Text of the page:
Inventables teamed up with the folks over at Google Chicago to put on ORD Camp 2010. If you're not sure what goes on engineering wise at Google Chicago you might check out the work they are doing with The Data Liberation Front. They focus on making it easier for users to move their data in and out of Google products.
We had about ~100 people doing interesting work in a wide range of technology-related disciplines, plus a handful of influential people in related areas. The event brought together the technical community in the Midwest (along with a few visitors from the coasts) to create new connections and collaborations. Inspired by Foo Camp, people demonstrated their work in fields such as web services, data visualization, open source programming, mechanical engineering, customer service, usability, computer security, hardware hacking, and other emerging technologies. There was a lot of sharing of work in progress, academic research, and even some Gypsy Jazz lessons. The one thing that all invitees had in common was that they were exceptionally passionate about what they do. We had the founder and CTO of Groupon, a guy that works on Mac OSX, a lead engineer from Twitter and much, much, more.
A few example talks included:
A history and demo of text adventure games that are now called Interactive Fiction by Ben Collins-Sussman of Google. If you're interested in reliving the days of Text Adventures on your Apple IIe or you're discovering it for the first time Ben did a nice round-up on the ORD Camp site.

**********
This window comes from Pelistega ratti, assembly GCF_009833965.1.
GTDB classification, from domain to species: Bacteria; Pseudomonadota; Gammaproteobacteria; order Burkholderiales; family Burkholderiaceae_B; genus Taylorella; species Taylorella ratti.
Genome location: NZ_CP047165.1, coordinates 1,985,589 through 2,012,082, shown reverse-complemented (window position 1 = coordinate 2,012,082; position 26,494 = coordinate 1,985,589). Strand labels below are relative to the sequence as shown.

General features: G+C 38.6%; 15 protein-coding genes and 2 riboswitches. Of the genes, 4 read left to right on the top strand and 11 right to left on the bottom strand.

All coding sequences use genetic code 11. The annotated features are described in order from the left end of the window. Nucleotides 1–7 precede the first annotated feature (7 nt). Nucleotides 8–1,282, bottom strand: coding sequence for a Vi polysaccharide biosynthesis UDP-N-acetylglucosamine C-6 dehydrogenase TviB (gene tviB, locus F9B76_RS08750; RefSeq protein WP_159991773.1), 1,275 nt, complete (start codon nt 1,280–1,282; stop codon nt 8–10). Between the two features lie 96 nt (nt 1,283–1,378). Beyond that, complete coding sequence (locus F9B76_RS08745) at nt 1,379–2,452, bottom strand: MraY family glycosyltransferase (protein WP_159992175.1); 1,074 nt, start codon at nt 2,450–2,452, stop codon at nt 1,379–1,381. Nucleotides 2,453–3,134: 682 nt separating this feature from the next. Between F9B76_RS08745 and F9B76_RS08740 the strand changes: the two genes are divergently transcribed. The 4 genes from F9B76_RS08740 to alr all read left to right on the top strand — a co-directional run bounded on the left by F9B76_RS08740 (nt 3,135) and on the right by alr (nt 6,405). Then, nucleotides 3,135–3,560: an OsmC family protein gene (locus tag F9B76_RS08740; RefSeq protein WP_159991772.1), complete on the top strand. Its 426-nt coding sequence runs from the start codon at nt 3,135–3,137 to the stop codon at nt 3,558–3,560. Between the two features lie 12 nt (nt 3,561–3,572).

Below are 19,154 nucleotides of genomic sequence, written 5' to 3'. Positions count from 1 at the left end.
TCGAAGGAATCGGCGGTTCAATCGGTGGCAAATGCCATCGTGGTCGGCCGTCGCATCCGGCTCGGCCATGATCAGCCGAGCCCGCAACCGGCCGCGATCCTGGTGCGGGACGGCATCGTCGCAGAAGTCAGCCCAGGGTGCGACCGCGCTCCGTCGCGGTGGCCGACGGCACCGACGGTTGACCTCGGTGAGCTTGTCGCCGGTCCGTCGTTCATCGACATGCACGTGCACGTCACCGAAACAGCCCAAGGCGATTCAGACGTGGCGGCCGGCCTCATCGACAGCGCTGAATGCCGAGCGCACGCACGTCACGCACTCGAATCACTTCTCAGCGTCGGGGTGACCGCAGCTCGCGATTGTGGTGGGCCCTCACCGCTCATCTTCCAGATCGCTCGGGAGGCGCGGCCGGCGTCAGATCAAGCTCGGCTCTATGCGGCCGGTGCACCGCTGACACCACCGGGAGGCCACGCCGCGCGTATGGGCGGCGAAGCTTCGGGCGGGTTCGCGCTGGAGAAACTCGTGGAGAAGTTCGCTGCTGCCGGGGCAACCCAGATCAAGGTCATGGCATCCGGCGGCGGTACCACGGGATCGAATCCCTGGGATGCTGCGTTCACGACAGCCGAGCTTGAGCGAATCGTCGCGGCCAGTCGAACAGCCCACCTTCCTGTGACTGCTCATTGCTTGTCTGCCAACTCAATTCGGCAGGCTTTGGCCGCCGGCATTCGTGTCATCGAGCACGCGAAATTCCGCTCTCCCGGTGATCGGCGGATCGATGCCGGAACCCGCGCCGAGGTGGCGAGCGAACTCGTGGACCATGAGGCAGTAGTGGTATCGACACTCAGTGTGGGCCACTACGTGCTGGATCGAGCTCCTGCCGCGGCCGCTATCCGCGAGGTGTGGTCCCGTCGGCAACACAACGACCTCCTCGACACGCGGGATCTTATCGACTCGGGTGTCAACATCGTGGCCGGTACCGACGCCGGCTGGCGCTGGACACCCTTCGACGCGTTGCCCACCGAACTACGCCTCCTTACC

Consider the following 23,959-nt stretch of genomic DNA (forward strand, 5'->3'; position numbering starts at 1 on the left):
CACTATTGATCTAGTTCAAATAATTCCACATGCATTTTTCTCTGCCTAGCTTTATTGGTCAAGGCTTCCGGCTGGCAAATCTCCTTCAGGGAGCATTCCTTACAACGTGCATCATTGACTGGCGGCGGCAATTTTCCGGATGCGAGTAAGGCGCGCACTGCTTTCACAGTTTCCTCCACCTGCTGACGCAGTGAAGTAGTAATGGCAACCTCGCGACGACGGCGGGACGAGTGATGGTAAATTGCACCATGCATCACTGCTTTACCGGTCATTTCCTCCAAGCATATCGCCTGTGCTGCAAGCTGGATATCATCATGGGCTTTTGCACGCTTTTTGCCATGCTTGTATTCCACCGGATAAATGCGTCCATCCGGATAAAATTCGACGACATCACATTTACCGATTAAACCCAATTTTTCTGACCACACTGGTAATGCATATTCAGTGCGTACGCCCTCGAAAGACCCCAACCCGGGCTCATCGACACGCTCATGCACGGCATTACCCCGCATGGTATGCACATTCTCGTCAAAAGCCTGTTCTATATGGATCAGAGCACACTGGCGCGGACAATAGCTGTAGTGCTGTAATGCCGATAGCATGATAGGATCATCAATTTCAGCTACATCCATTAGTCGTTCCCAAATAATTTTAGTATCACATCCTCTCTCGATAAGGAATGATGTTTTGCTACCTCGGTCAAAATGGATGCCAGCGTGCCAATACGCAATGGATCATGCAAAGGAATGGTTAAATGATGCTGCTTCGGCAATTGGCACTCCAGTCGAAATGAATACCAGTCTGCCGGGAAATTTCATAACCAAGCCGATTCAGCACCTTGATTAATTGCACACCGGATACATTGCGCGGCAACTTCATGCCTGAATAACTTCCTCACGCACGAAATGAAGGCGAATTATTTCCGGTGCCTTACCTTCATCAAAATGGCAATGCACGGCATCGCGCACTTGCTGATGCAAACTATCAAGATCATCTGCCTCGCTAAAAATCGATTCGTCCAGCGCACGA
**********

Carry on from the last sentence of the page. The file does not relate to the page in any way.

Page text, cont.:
Patrick McCarthy of Roth Mobot gave a cool talk on hacking toys and circuit bending. Circuit bending is the art of recycling discarded consumer electronics, usually children’s toys, guitar effects units, inexpensive battery-powered musical instruments, portable CD players, etc. to create unique musical instruments.
Here's a video demo:
Jason Huggins creator of Selenium and Sauce Labs hacked on his Arduino Orb. You can hook it up to your Selenium tests and watch it change from Red to Green when your build passes. The concept behind the ORB is it translates information or a data stream into format that conveys useful information in a glance. Check out his demo:
It was clear that the Chicago Engineering and Tech community is strong, vibrant, and growing. We hope that more people start to come out of the woodwork in 2011.
Check out the tweets from the event with the #ordcamp hash tag.